Design for Sustainability is much more than resource efficiency. It considers and achieves principles of sustainability including:
interdependence within whole systems
social equity and the common good
human aesthetic values
diverse and thriving local communities
Design for Sustainability
Designing sustainable products, services and business processes is the best way to develop a sustainable business. Using design thinking to transform outputs, and therefore inputs, is the best investment a business can make.
Design for sustainability must be focused on the function or ‘service’ of a product rather than on the product itself. The basic principle is get more ‘service’ from less product.
James Baldwin, the industrial designer and protégé of Buckminster Fuller, has stated “The less material used per function, the closer the design is to pure principle”. Baldwin worked with Fuller and others to perfect the Geodesic Dome which is an example of a building with maximum space and strength for minimum material use.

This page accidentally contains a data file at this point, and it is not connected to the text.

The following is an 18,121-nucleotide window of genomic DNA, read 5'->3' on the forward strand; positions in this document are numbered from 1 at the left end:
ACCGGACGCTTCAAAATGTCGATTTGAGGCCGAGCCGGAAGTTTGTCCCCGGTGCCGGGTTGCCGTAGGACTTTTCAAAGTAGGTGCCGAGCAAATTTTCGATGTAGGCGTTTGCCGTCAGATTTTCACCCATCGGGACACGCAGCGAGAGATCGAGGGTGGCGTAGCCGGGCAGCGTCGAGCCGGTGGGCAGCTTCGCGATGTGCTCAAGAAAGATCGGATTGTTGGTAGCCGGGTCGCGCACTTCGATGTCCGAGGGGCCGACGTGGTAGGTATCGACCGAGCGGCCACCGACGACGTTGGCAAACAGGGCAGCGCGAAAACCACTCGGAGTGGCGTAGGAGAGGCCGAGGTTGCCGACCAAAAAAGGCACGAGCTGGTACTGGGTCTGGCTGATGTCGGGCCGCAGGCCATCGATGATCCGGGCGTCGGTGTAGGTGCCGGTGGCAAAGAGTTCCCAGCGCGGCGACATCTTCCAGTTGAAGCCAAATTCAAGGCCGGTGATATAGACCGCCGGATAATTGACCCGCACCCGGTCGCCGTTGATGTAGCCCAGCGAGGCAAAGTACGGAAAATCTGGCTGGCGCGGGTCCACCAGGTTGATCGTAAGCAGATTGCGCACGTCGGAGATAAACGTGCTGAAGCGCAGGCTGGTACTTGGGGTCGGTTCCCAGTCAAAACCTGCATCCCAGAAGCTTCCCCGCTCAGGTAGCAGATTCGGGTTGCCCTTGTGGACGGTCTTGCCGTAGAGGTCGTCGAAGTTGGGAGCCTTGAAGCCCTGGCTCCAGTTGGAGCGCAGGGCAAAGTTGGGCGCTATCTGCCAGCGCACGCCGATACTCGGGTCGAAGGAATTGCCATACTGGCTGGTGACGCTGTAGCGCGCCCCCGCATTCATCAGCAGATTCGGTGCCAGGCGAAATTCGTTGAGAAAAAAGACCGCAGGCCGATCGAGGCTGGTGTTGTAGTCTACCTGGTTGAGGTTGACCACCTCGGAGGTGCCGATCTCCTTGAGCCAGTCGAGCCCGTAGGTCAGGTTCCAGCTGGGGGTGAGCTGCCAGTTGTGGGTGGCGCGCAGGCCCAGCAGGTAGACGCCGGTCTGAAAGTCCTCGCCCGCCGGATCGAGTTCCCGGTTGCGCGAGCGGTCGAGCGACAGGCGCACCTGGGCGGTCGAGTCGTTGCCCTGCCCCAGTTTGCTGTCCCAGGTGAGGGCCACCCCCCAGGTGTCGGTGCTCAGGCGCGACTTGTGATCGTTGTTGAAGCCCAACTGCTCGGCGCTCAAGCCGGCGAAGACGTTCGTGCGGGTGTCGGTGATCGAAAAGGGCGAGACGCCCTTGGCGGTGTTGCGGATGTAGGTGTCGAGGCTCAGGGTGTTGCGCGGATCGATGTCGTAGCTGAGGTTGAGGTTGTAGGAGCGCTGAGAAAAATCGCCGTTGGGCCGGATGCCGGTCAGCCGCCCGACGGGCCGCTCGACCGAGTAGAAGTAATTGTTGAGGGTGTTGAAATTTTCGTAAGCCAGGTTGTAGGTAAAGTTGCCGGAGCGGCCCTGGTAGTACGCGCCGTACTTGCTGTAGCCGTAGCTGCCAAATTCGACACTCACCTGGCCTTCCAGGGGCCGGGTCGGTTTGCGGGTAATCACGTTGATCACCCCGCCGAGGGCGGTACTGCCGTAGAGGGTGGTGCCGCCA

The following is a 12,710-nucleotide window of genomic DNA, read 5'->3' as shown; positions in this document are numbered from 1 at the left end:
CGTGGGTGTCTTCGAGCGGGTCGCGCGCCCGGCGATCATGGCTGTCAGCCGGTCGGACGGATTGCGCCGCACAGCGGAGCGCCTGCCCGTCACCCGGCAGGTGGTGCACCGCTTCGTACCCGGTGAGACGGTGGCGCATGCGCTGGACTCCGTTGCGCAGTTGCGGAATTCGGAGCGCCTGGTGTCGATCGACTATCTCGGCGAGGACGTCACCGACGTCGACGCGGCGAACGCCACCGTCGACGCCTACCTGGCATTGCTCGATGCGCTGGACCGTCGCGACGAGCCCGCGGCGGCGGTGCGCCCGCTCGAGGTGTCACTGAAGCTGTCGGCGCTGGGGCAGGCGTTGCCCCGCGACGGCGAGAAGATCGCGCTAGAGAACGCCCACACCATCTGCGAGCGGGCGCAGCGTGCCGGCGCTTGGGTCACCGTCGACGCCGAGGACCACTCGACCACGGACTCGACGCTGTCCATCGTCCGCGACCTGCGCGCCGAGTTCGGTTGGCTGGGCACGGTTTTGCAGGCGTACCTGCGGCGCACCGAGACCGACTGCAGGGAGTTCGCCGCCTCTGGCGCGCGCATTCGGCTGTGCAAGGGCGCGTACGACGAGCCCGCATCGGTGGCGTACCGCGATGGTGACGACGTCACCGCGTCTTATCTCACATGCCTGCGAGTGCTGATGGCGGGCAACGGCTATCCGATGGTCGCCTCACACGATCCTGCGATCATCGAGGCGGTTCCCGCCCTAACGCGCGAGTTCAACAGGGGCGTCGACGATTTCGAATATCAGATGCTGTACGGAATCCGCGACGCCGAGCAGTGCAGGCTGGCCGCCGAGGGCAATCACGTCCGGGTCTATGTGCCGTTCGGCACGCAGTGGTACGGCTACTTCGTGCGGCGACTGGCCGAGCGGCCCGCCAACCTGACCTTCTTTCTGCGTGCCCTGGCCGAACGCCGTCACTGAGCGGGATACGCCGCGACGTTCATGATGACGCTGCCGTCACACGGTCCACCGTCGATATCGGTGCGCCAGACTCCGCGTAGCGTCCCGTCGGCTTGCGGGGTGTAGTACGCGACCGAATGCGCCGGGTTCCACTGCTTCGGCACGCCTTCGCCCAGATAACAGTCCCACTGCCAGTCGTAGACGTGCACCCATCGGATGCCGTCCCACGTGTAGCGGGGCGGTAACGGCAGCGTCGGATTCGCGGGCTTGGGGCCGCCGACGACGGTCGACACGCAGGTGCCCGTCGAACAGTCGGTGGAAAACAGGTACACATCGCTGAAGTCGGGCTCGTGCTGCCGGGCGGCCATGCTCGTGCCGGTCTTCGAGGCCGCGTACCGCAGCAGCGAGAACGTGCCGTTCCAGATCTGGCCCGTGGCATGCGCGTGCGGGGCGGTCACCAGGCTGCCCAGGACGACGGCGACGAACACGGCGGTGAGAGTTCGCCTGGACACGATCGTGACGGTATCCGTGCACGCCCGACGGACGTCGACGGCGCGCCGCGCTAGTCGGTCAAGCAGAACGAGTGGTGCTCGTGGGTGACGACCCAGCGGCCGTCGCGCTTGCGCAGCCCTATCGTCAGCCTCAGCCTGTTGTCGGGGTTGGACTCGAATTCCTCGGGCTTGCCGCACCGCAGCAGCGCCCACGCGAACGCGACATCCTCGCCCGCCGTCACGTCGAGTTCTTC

The fundamental concepts of designing for sustainability are:
Why, where and how does a design fit into the earth’s ecosystem. How can the impacts of a product or service over it’s whole life-cycle be reduced. What happens at the end of a product’s ‘useful life’ or better still, can you make the product useful forever?
How can you get the same function with less materials and/or less components. This includes the whole production process – not just the final product.
What sustainable material can you substitute for an unsustainable one? What renewable material can you use? How could you get the same (or better) performance without using hazardous or toxic chemicals?
How would it be made in nature? Weight for weight a spider’s thread is stronger than any made-made material and it is also made from renewable materials, it’s biodegradable, non-toxic, and is produced using minimal renewable energy.